A Royal Home and A Sixties Theme

 
We went seriously Tourist on Wednesday and went over to nearby Windsor, about 10 miles away, and toured Windsor Castle. It’s the “oldest and largest occupied castle in the world”, according to the guidebook, and figures in “900 years of British history”. Queen Elizabeth is said to go there most weekends during the season when she’s in residence in London. The weather was a dreary and constant drizzle but at least it was warm; good weather to be inside.
 

Inside, touring the “State Apartments”, we agreed it was on a par with a visit to Versailles. The opulence and grandeur of the rooms is stunning. These are the public rooms used for various functions and some of the historic rooms, such as the King’s Bedroom, which are maintained for display only. Alas, no photography is allowed, of course.
 
The art on the walls alone is worth a visit: Rembrandt, Rubens, Canaletto, Gainsborough, and van Dyke, are there, to name but a few. The weaponry on display, arranged in clever patterns on high walls, is also quite amazing, from all eras of the British Empire. A staff of 150 lives in the castle to keep all that stuff well-polished and, no doubt,  to see to every Royal need.
 
What was once the moat around the interior keep is now dry and landscaped with a beautiful garden. The castle is quite a tourist draw, complete with airport-style security, and there were lots of visitors. The girls and I thought it was a marvelous afternoon. Be sure to put it on your list!
 
By popular demand we spent the girls’ last day here back in London. We had a nice, partly sunny day, and our first stop was the famous Abbey Road crosswalk that appeared on the Beatles album cover. Luckily, this is a “Zebra” crossing, which means traffic must stop if anyone is crossing.
 
And there were quite a few people there getting their pictures taken, slow-motion goose-stepping across ala the album cover. The actual Abbey Road Studios are two doors down and surrounded by a white wall that’s covered with graffiti greetings from pilgrims. The neighborhood, Saint John’s Wood, is very posh and seems an unlikely location for a studio.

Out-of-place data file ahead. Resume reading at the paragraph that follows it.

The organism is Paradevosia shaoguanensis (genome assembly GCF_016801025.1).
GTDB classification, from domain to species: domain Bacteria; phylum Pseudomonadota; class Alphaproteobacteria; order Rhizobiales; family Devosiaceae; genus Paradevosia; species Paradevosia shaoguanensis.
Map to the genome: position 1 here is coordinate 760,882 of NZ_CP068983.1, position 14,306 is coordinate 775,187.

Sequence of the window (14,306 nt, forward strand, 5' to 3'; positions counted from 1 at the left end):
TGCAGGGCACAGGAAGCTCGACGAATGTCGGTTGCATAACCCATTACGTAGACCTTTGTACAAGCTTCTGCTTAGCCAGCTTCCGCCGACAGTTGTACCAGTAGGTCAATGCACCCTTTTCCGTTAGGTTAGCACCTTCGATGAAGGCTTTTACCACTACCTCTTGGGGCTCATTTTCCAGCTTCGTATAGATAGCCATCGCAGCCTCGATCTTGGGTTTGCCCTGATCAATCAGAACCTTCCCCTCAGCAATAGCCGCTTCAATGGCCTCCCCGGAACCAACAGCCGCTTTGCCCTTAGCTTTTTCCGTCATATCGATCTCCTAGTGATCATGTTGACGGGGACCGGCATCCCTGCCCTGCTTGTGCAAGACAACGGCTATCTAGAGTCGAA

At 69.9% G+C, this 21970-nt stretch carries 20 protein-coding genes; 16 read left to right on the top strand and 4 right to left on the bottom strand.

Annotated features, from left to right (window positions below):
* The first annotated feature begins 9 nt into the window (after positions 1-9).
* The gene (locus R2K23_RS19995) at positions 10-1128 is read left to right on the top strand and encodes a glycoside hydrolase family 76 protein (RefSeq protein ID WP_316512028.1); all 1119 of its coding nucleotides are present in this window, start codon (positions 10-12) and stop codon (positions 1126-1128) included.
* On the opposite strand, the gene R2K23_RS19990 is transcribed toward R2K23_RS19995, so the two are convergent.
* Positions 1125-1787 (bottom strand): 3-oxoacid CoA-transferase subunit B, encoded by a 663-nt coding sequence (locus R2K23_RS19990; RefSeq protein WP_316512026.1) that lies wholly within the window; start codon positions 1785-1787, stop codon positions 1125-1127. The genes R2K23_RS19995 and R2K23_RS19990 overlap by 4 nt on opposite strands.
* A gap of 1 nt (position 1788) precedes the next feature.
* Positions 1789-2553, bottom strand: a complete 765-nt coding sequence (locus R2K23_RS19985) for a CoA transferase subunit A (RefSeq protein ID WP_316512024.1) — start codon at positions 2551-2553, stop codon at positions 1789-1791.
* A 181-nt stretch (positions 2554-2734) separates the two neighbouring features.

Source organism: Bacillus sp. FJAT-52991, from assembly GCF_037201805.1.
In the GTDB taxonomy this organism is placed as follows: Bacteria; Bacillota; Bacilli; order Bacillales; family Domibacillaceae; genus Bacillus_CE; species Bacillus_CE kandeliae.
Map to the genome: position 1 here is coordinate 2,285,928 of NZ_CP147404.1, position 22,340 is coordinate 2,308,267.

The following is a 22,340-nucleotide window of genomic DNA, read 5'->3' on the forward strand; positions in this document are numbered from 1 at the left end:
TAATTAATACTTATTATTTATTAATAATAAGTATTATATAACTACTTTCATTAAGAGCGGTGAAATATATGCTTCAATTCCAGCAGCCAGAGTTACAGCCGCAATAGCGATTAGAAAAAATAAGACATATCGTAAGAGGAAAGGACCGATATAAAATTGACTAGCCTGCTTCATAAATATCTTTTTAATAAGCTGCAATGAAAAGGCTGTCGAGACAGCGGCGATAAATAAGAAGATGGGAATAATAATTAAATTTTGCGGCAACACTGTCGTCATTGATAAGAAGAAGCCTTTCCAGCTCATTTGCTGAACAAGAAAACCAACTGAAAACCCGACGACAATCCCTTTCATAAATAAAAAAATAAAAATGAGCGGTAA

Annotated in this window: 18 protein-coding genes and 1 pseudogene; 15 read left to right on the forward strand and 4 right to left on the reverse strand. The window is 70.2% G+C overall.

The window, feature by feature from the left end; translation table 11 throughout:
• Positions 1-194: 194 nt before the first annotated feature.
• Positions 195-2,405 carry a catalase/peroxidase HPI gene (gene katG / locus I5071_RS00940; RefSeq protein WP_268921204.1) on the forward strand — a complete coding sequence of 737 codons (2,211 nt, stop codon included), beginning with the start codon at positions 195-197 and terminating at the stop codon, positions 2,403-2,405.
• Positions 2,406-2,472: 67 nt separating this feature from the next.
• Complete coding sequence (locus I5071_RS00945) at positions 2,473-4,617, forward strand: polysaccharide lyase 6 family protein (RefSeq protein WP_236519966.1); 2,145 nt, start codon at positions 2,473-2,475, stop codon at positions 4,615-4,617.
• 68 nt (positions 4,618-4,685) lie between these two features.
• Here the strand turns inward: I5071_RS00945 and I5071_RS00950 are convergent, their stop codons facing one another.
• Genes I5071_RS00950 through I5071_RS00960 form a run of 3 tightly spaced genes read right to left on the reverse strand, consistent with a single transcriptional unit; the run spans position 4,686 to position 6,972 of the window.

In keeping with our 60’s theme, our next stop was Soho and Carnaby Street. In the 60’s, Carnaby Street was associated with the “Mod” fashion style and was home to many independent clothing designers. It eventually fell out of favor but has made a bit of a resurgence lately as a pedestrianised shopping zone between Oxford Circus and Piccadilly Circus, a block off of Regent Street. We spent the afternoon (mostly) window shopping and enjoying the good weather. The girls reported that the prices for everything were really high.  When we’d seen all there was to see in Soho, we walked down to Westminster to let the girls get some photos of themselves with Big Ben in the background, and then made it back into the tube before the afternoon rain began.
 

Incidentally, if you’ve been following this week of sight-seeing you should know that all of the places we visited charged an admission fee of between 10-15 GBP per visitor (yes, even Stonehenge). Contrast this to the Smithsonian Institution’s nineteen totally-free museums around Washington, D.C. !
 
Back in Reading, we rested up a bit and then went out for a nice farewell dinner. Afterwards, we strolled the Reading City Center, enjoying the warm evening and talking about our week. 
 
The next morning, I surrendered those two wonderful young women to the tender mercies of Virgin Atlantic airlines and sent them home. I started missing them the minute they were out of sight.
 
 
 
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